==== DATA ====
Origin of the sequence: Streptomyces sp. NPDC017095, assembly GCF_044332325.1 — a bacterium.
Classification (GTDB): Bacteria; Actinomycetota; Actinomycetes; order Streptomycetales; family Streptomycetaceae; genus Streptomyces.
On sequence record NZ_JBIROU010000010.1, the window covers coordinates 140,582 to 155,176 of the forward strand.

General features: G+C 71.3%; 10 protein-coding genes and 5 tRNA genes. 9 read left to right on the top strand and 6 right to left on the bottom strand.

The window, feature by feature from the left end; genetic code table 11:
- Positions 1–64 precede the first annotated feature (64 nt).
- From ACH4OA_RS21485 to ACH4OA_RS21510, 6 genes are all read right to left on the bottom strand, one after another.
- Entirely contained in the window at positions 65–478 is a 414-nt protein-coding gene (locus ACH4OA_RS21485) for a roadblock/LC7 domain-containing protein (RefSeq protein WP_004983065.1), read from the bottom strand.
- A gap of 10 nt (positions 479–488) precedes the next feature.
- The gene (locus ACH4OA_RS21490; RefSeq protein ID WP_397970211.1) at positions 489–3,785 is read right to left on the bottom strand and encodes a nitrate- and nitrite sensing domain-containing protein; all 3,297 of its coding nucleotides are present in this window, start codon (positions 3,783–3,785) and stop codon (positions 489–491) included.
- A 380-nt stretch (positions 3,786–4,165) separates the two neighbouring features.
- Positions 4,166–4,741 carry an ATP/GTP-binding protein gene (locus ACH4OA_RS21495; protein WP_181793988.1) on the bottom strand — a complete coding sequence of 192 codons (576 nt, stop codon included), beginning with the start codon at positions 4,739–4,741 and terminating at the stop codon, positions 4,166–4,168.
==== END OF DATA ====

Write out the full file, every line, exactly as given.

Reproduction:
Origin of the sequence: Streptomyces sp. NPDC017095, assembly GCF_044332325.1 — a bacterium.
Classification (GTDB): Bacteria; Actinomycetota; Actinomycetes; order Streptomycetales; family Streptomycetaceae; genus Streptomyces.
On sequence record NZ_JBIROU010000010.1, the window covers coordinates 140,582 to 155,176 of the forward strand.

General features: G+C 71.3%; 10 protein-coding genes and 5 tRNA genes. 9 read left to right on the top strand and 6 right to left on the bottom strand.

The window, feature by feature from the left end; genetic code table 11:
- Positions 1–64 precede the first annotated feature (64 nt).
- From ACH4OA_RS21485 to ACH4OA_RS21510, 6 genes are all read right to left on the bottom strand, one after another.
- Entirely contained in the window at positions 65–478 is a 414-nt protein-coding gene (locus ACH4OA_RS21485) for a roadblock/LC7 domain-containing protein (RefSeq protein WP_004983065.1), read from the bottom strand.
- A gap of 10 nt (positions 479–488) precedes the next feature.
- The gene (locus ACH4OA_RS21490; RefSeq protein ID WP_397970211.1) at positions 489–3,785 is read right to left on the bottom strand and encodes a nitrate- and nitrite sensing domain-containing protein; all 3,297 of its coding nucleotides are present in this window, start codon (positions 3,783–3,785) and stop codon (positions 489–491) included.
- A 380-nt stretch (positions 3,786–4,165) separates the two neighbouring features.
- Positions 4,166–4,741 carry an ATP/GTP-binding protein gene (locus ACH4OA_RS21495; protein WP_181793988.1) on the bottom strand — a complete coding sequence of 192 codons (576 nt, stop codon included), beginning with the start codon at positions 4,739–4,741 and terminating at the stop codon, positions 4,166–4,168.